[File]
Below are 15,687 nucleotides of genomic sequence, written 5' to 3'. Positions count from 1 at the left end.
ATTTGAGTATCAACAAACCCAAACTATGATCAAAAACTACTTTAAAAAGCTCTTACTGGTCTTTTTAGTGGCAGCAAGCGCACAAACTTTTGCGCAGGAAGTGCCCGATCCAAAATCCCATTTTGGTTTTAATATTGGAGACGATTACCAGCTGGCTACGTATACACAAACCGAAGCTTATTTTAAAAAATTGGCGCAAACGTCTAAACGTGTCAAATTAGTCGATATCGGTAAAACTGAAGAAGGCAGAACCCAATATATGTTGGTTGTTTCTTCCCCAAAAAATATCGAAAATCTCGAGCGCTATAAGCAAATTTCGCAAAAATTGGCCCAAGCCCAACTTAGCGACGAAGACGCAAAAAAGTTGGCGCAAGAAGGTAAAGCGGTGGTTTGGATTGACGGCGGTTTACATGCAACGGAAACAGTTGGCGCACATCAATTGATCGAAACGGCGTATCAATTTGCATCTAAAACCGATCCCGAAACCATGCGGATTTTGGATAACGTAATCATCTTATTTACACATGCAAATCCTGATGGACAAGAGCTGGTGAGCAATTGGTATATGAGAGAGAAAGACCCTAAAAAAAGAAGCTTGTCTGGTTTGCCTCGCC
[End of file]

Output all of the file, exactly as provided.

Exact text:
Below are 15,687 nucleotides of genomic sequence, written 5' to 3'. Positions count from 1 at the left end.
ATTTGAGTATCAACAAACCCAAACTATGATCAAAAACTACTTTAAAAAGCTCTTACTGGTCTTTTTAGTGGCAGCAAGCGCACAAACTTTTGCGCAGGAAGTGCCCGATCCAAAATCCCATTTTGGTTTTAATATTGGAGACGATTACCAGCTGGCTACGTATACACAAACCGAAGCTTATTTTAAAAAATTGGCGCAAACGTCTAAACGTGTCAAATTAGTCGATATCGGTAAAACTGAAGAAGGCAGAACCCAATATATGTTGGTTGTTTCTTCCCCAAAAAATATCGAAAATCTCGAGCGCTATAAGCAAATTTCGCAAAAATTGGCCCAAGCCCAACTTAGCGACGAAGACGCAAAAAAGTTGGCGCAAGAAGGTAAAGCGGTGGTTTGGATTGACGGCGGTTTACATGCAACGGAAACAGTTGGCGCACATCAATTGATCGAAACGGCGTATCAATTTGCATCTAAAACCGATCCCGAAACCATGCGGATTTTGGATAACGTAATCATCTTATTTACACATGCAAATCCTGATGGACAAGAGCTGGTGAGCAATTGGTATATGAGAGAGAAAGACCCTAAAAAAAGAAGCTTGTCTGGTTTGCCTCGCC